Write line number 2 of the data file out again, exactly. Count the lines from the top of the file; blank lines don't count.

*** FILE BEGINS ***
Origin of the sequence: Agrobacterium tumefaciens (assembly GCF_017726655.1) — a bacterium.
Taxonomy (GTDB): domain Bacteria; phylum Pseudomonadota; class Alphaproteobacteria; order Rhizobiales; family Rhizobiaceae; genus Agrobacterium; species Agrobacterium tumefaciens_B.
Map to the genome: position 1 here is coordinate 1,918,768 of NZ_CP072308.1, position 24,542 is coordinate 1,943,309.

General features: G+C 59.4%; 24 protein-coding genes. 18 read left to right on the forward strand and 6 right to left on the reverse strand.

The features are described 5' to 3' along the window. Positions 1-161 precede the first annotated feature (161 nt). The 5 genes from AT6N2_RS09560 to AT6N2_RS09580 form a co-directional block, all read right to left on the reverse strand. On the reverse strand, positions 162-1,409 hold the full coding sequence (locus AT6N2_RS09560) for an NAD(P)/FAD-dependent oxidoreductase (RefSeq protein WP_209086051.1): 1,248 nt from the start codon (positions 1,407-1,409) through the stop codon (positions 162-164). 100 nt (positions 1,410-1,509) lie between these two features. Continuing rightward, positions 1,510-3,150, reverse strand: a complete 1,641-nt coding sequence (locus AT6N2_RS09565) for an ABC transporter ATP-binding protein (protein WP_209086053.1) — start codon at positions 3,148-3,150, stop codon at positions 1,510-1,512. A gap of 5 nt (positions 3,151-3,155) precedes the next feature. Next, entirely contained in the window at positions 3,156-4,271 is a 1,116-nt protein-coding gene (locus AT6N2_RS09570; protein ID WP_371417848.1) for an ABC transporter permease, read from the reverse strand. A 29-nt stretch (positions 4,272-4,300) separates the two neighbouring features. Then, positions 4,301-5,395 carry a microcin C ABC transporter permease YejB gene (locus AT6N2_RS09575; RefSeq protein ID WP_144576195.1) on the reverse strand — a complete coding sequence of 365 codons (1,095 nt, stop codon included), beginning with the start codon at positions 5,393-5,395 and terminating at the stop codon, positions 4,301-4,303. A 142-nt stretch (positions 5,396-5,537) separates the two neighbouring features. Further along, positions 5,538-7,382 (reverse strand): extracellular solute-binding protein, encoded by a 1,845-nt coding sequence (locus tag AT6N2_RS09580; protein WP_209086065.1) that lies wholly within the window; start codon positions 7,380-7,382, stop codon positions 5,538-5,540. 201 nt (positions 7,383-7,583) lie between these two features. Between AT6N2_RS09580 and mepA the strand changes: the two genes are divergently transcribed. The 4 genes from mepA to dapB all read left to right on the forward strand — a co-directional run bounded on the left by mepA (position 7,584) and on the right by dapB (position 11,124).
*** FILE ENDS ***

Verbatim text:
Taxonomy (GTDB): domain Bacteria; phylum Pseudomonadota; class Alphaproteobacteria; order Rhizobiales; family Rhizobiaceae; genus Agrobacterium; species Agrobacterium tumefaciens_B.